There are lots of reasons why you might want to be left alone. It might be because you want to have control over one thing in your life, because people are acting weird around you or because you are tired from your treatment.
It is fine to take some time to work out how you are feeling on your own. But try not to let yourself become isolated. Tell your friends or family you need some time. It can help to explain why you are feeling that way.
You might be able to have quiet time to reflect without having to be fully on your own. You could try doing a gentle group class like yoga or drawing.
Facing cancer alone
Facing cancer is always hard. But it is even harder if you are on your own. You might usually love your independence but being ill can make you feel lonely and frightened. Then there are the practical worries like getting to and from hospital.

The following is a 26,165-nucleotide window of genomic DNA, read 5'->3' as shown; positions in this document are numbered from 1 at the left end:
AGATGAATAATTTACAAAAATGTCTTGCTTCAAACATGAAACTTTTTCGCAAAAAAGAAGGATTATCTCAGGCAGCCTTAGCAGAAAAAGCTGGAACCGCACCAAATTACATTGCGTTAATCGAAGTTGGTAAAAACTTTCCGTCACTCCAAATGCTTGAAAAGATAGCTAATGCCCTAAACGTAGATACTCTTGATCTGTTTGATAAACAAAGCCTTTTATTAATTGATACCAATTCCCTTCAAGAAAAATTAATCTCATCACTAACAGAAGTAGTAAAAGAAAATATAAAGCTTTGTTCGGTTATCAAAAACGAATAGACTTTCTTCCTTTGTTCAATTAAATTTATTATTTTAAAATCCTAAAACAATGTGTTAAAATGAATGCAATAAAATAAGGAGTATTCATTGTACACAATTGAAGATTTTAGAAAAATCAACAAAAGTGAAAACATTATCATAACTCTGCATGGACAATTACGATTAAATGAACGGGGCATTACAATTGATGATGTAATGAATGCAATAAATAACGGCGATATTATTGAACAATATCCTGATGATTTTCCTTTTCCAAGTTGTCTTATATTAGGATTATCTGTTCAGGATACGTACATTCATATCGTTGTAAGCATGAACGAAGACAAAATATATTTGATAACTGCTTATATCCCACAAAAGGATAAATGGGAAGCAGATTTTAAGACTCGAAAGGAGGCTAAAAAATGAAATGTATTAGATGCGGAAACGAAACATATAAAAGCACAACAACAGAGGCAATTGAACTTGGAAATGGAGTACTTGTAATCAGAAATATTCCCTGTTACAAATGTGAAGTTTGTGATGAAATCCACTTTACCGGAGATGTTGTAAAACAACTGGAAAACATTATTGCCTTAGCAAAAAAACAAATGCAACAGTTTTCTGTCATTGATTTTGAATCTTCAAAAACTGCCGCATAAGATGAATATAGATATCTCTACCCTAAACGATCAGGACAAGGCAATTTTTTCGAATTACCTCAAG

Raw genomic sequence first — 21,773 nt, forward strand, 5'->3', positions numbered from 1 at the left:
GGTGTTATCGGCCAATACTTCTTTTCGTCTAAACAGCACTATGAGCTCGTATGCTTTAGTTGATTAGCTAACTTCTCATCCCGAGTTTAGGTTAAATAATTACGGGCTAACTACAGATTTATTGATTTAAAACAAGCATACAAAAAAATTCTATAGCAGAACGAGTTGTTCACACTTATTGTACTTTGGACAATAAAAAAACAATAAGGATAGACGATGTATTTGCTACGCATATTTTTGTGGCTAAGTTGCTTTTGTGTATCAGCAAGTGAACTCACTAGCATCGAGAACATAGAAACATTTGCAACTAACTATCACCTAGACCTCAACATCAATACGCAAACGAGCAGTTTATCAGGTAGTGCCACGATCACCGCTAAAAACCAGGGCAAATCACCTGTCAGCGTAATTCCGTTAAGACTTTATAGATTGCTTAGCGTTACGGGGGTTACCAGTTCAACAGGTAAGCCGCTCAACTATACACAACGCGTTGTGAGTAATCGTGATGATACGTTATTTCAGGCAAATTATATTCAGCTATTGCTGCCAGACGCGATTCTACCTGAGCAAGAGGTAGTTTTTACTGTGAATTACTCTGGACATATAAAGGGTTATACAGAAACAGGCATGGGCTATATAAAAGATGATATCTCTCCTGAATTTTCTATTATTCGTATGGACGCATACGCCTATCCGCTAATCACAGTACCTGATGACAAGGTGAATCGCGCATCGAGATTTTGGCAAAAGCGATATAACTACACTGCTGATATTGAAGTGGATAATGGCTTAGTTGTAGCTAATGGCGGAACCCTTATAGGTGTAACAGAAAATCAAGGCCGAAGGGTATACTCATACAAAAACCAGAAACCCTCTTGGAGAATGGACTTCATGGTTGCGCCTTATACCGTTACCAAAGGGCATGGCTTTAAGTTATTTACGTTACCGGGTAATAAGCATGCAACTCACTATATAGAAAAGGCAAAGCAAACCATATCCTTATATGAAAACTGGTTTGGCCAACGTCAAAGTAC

Even if you do not have friends and family to help you, this does not mean you are alone. Your Young Lives vs Cancer social worker can listen to your worries and help you get support.
You should also tell your healthcare team if you live alone. They can make sure you get any extra help you might need.
Even if you’re used to being independent, being told you have cancer is a lot to deal with. You will be told lots of new information and will probably be more emotional than usual.
If you can, talk to a trusted friend or family member. It can be reassuring to let people know what is going on even if they do not live nearby.
If you do not have friends or family you can talk to, you could join a support group instead. These could be online, like our Facebook groups, or in person. Our partner charities Teens Unite and Alike help young people with cancer connect through support groups, fun events and an app.